TARANTO-BAS, Madagascar — A child is crawling in the field from a pit and covering his eyes from the sun.

The boy has been working inside the pit for the last several hours. He happily holds up an example of his work now above ground: a silver plate of mica, the iridescent stone shimmering in the light of the afternoon.

The kid is 10, but he’s not going to school. For much of the day — and sometimes through the night — he works creeping through pitch-black tunnels inside the abandoned mine, digging his hands through the dirt, gathering and arranging mica fragments.

The resources he picks up will quickly make their way through a complex supply chain from Africa to Asia before arriving in millions of goods that wind up in America — electronics, devices, even trains.

“My mother’s not making enough money,” says the boy, Manjoraza’s name. “I will help her make money.”

Manjoraza is among thousands of children employed in the mica industry in Madagascar — an informal group of small workers who go mostly unnoticed in a world known for its lush forests, vanilla plants, and lemur populations.

There, where the mica supply chain of Madagascar ends, the boy and his parents are trapped in a cycle of extreme poverty, abuse, and child labor, spanning decades. Kids like Manjoraza see their present and future as spinning around the fragments of mica found in the pits below without clean water, access to health care, or education.

Mica is the name given to a category of minerals that are elastic and solid in layers at once.

Mica is known for applying sparkle to beauty products and colors, a long-standing tradition of the cosmetics industry. But in the telecommunications and automotive fields, it is also valued because of its ability to transmit electrical energy without overheating, even under extreme temperatures.

It is mined by hand in a group of locations in the remote south of the country in Madagascar, an island nation of 25.5 million inhabitants just off the southeast coast of Africa. According to UN Commodity Market Estimates in 2016 Report, Madagascar exceeded India as the most significant global exporter of sheet mica, the category used widely in the telecommunications and automotive industries.

In recent years, Mica mining in India has created concern over the use of child labor and unsafe conditions. But the mica industry in Madagascar has received no attention as it has become a vital target for foreign manufacturers.

With the Dutch child protection charity Terre des Hommes, NBC News traveled more than 400 miles across Madagascar’s rural south. It observed thousands of children working in unsafe and poorly ventilated mica dumps, as well as processing centers, along with other family members.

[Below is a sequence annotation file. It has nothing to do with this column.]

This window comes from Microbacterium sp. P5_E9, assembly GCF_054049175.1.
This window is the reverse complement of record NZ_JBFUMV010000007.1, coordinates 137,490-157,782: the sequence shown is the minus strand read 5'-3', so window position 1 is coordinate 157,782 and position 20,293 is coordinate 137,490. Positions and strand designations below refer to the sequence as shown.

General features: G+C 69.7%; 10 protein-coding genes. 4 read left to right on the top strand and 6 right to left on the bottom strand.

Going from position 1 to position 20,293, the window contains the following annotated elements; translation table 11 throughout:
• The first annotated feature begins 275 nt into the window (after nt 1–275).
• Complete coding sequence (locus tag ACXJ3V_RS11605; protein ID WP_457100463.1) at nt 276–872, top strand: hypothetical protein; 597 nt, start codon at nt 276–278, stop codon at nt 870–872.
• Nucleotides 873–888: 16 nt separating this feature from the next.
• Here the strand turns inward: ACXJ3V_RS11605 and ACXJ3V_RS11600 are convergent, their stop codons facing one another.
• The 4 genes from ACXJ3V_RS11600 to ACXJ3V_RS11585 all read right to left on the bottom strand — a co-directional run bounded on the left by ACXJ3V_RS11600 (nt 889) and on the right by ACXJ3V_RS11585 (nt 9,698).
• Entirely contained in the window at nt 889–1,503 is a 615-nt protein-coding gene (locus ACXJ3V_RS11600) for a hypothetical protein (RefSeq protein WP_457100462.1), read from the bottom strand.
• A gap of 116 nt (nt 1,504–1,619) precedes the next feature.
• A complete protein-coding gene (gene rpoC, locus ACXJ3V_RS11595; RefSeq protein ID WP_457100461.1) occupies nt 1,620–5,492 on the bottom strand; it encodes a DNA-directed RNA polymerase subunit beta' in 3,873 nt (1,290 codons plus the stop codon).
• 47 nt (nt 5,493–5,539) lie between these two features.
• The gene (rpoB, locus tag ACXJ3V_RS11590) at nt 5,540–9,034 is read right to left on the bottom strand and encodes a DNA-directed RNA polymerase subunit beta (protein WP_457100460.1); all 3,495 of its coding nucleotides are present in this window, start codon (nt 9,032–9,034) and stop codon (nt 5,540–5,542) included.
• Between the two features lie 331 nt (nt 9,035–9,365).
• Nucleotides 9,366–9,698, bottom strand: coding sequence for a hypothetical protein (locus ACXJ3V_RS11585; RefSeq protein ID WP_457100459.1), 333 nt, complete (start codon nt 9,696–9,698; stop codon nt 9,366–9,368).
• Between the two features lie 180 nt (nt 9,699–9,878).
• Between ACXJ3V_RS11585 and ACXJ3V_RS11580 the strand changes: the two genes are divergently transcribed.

A study of hundreds of shipping documents showed how the vast majority of mica extracted in Madagascar travels to China and ends up in parts of American products such as hair dryers, stereo speakers, and batteries.

Phlogopite is one of two classes of real commercial interest of the 37 forms of natural mica.

Source: SOMO and NBC News Research Center SOMO and NBC

Yet interviews with executives in the mica industry in Madagascar have shown that the prevalence of child labor is well known but rejected mainly as a by-product of extreme poverty.

Taken an image appears of children as young as four years of age who conduct long hours of labor-intensive work under sometimes dangerous conditions to extract a mineral. Whose value will be elevated nearly 500 times as long as it leaves the shores of Madagascar?

“Working in mining is one of the worst forms of child labor,” said Claire van Bekkum, Terre des Hommes senior project director. “We are health-wise and safety-wise in a dangerous situation.”

Terre des Hommes released Monday a first-of-its-kind study on the mining sector in Madagascar, detailing the industry’s rampant child labor and poverty loop.

The group found that in the mica business, at least 10,000 children work. Most feed only at night and suffer from grown-up afflictions: back pain due to hunched over long hours, as well as nausea due to heat and lack of water or oxygen in the mines.

“The kids we met excuse the job because they don’t get to eat anything, because they’re poor or because their parents don’t have enough cash to keep them to school,” says the report. “A minority of children, conditioned by routine, also believe that their living and working conditions are normal.”

In the span of 9 days, NBC News followed the mica campaign over Madagascar in an attempt to shine a light on who does the work and whose funding it best serves.

The quest started in a country’s lawless region — a location known as “zone rouge,” or red zone.


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